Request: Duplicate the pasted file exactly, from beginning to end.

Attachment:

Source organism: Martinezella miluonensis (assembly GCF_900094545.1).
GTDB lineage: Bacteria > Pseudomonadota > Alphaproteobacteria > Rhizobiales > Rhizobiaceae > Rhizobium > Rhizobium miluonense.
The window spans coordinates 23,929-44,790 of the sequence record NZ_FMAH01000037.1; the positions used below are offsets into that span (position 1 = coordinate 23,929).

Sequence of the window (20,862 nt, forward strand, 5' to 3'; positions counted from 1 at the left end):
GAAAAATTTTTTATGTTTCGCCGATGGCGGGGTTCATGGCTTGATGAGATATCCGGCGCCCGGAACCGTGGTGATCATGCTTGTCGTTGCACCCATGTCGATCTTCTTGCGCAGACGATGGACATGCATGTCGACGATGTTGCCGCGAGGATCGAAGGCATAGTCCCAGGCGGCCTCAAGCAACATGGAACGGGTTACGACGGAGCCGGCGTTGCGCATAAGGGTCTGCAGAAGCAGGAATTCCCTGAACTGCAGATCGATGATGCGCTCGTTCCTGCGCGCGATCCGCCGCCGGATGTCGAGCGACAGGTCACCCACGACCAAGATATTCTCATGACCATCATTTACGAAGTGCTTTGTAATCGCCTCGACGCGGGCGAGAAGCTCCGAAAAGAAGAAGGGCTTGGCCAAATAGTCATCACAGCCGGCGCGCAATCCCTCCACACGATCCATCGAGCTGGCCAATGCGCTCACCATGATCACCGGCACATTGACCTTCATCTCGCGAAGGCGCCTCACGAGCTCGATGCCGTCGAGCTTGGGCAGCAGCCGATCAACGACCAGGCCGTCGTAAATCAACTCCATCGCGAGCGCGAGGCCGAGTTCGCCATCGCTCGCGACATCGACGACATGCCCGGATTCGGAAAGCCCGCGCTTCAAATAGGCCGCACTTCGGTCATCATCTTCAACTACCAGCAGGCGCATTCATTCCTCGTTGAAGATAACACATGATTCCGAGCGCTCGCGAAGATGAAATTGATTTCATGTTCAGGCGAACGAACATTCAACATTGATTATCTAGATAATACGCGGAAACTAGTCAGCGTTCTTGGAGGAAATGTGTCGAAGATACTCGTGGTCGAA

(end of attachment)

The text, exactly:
Source organism: Martinezella miluonensis (assembly GCF_900094545.1).
GTDB lineage: Bacteria > Pseudomonadota > Alphaproteobacteria > Rhizobiales > Rhizobiaceae > Rhizobium > Rhizobium miluonense.
The window spans coordinates 23,929-44,790 of the sequence record NZ_FMAH01000037.1; the positions used below are offsets into that span (position 1 = coordinate 23,929).

Sequence of the window (20,862 nt, forward strand, 5' to 3'; positions counted from 1 at the left end):
GAAAAATTTTTTATGTTTCGCCGATGGCGGGGTTCATGGCTTGATGAGATATCCGGCGCCCGGAACCGTGGTGATCATGCTTGTCGTTGCACCCATGTCGATCTTCTTGCGCAGACGATGGACATGCATGTCGACGATGTTGCCGCGAGGATCGAAGGCATAGTCCCAGGCGGCCTCAAGCAACATGGAACGGGTTACGACGGAGCCGGCGTTGCGCATAAGGGTCTGCAGAAGCAGGAATTCCCTGAACTGCAGATCGATGATGCGCTCGTTCCTGCGCGCGATCCGCCGCCGGATGTCGAGCGACAGGTCACCCACGACCAAGATATTCTCATGACCATCATTTACGAAGTGCTTTGTAATCGCCTCGACGCGGGCGAGAAGCTCCGAAAAGAAGAAGGGCTTGGCCAAATAGTCATCACAGCCGGCGCGCAATCCCTCCACACGATCCATCGAGCTGGCCAATGCGCTCACCATGATCACCGGCACATTGACCTTCATCTCGCGAAGGCGCCTCACGAGCTCGATGCCGTCGAGCTTGGGCAGCAGCCGATCAACGACCAGGCCGTCGTAAATCAACTCCATCGCGAGCGCGAGGCCGAGTTCGCCATCGCTCGCGACATCGACGACATGCCCGGATTCGGAAAGCCCGCGCTTCAAATAGGCCGCACTTCGGTCATCATCTTCAACTACCAGCAGGCGCATTCATTCCTCGTTGAAGATAACACATGATTCCGAGCGCTCGCGAAGATGAAATTGATTTCATGTTCAGGCGAACGAACATTCAACATTGATTATCTAGATAATACGCGGAAACTAGTCAGCGTTCTTGGAGGAAATGTGTCGAAGATACTCGTGGTCGAA